Pro- and anti- Palestine demonstrators square off at Toronto's annual Al-Quds protest on June 24, 2017. Photo: Kevin Metcalf
CJFE is deeply concerned by an administrative inquiry being conducted by Toronto Ward 10 Councillor James Pasternak. According to a report from CTV, Pasternak has asked the deputy city manager to assess the feasibility of banning ‘hate-sponsored’ rallies from city property. Some proposed remedies include the power to issue trespass orders, fine for extra police services or possibly to freeze bank accounts. Pasternak’s inquiry will be presented to the city’s executive committee before it is debated.
Pasternak acknowledges that the Supreme Court of Canada has set limits on speech through Section 1 of the Charter. He also acknowledges limitations established on speech subject to section 319 of the Canadian Criminal Code. Despite this, he suggests that the city should have more authority to set further limits. Pasternak did not provide a definition of ‘hate-sponsored’ events but his CTV interview implies he would seek to “prohibit rallies that are inciting hatred or violence.”
CJFE staff have attended far-right rallies in Toronto since they became commonplace in February 2017, in order to provide the public with information about these events, but also to understand the context in which the rallies are taking place and to provide support for people engaged in free expression. While CJFE unequivocally supports the free expression rights of all groups, we have frequently been outspoken in opposition to hateful ideals and individuals.
Video: CJFE staff were in attendance at a recent October 21 far-right 'anti-Trudeau' rally in Nathan Phillips Square.
CJFE categorically opposes the suggestion that the city of Toronto should use legislative means to prevent rallies from taking place on city property. We are also concerned that Pasternak’s definition of ‘inciting hatred and violence’ may be intended for a far broader application than demonstrations by far-right groups. Pasternak was nominated for Torontoist’s 2012 ‘Villains’ award for his role in blocking the protest group ‘Queers Against Israeli Apartheid’ from marching in Toronto Pride, and has equated peaceful civil society advocacy with the promotion of hatred. Human rights advocacy in diaspora communities is a growing target for censorship, and this suppression is frequently justified by those who deliberately blur the line between criticism of the state of Israel and hate for Jewish people.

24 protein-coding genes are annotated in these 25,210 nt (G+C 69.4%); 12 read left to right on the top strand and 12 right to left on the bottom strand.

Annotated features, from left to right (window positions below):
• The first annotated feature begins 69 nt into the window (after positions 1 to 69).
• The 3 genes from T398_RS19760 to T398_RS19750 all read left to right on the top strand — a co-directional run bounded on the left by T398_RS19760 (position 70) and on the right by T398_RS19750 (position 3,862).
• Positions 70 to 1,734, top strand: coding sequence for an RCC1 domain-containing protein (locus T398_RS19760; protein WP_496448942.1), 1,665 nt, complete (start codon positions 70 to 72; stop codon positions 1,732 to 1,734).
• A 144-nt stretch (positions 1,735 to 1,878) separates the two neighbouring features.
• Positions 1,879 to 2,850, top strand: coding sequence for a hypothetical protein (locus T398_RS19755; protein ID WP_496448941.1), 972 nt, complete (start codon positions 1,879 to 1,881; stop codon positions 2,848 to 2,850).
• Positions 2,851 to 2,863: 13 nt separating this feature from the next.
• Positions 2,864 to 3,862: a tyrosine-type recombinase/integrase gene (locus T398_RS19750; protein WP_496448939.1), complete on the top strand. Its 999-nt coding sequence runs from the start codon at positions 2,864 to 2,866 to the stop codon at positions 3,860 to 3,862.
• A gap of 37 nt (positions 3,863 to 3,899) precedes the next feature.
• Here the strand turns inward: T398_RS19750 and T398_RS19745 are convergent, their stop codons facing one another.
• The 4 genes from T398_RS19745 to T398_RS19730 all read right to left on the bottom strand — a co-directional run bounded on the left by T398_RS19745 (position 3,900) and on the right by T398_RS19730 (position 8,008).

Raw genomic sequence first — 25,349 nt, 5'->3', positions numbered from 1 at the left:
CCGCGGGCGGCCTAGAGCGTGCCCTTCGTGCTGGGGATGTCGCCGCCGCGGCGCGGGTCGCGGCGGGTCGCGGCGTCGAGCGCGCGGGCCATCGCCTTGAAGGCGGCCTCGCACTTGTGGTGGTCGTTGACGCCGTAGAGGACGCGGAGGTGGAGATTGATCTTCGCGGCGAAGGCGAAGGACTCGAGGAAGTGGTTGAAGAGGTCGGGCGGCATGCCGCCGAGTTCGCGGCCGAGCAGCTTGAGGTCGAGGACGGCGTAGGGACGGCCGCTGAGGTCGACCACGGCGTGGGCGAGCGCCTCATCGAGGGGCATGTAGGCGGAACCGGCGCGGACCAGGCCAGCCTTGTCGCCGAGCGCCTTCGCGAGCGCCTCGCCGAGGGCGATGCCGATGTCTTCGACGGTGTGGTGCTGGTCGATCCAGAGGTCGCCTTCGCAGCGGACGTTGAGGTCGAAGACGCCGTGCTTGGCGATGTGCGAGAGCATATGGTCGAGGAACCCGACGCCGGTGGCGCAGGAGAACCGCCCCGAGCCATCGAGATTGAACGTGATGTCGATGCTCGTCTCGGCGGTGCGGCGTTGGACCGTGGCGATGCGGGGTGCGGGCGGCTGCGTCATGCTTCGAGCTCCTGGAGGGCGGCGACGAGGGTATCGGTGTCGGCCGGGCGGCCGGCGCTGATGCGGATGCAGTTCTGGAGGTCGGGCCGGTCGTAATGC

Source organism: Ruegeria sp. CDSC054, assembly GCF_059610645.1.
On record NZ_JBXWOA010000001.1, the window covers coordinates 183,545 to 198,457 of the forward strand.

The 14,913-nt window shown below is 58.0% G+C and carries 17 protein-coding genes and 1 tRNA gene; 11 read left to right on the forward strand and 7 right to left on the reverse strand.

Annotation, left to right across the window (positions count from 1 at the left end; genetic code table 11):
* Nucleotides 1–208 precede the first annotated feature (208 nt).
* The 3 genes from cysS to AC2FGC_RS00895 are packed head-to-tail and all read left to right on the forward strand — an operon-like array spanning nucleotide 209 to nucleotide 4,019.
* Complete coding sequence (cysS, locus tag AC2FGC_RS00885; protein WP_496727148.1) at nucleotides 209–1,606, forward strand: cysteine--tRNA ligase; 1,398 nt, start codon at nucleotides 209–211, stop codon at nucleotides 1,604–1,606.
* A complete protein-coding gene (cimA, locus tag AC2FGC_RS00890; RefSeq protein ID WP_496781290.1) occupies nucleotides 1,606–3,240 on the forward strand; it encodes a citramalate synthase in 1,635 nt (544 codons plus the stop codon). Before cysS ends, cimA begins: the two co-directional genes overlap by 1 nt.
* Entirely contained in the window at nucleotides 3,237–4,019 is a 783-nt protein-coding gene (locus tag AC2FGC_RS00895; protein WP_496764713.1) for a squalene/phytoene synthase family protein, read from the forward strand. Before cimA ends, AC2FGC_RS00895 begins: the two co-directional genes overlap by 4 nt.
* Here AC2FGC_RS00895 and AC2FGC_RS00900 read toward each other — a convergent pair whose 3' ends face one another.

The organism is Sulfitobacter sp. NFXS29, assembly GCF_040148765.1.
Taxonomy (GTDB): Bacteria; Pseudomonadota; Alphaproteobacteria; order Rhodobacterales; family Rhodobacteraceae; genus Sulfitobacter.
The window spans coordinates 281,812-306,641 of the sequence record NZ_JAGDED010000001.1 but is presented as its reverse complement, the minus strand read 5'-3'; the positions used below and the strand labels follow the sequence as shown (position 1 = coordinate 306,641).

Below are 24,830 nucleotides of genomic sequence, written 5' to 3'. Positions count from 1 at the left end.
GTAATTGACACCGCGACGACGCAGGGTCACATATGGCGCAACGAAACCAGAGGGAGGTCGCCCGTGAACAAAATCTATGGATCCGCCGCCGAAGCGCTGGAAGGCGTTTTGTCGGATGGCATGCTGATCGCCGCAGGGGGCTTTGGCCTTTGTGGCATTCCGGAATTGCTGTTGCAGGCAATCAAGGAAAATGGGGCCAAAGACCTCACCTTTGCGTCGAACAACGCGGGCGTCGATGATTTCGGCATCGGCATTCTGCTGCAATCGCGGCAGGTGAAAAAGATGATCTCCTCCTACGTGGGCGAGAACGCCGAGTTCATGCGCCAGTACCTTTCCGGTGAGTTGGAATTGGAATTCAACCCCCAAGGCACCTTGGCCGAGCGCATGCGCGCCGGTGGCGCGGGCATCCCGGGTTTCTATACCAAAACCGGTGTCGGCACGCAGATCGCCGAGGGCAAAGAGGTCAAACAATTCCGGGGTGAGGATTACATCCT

A responsible role for the city of Toronto in countering hate would be to invite the public to challenge hateful ideas rather than exploring the application of force of law to legislate them away. In mid-August, the mayor of London, Ontario, followed this course by calling on Londoners to ‘stand up against hate’ in advance of a planned white supremacist rally. We call on the City of Toronto’s Executive Committee to explore alternatives to politically motivated censorship, to reject this inquiry and defend the Charter rights to free expression and assembly.
A copy of this letter was sent to Mayor John Tory and Ward 10 Councillor James Pasternak.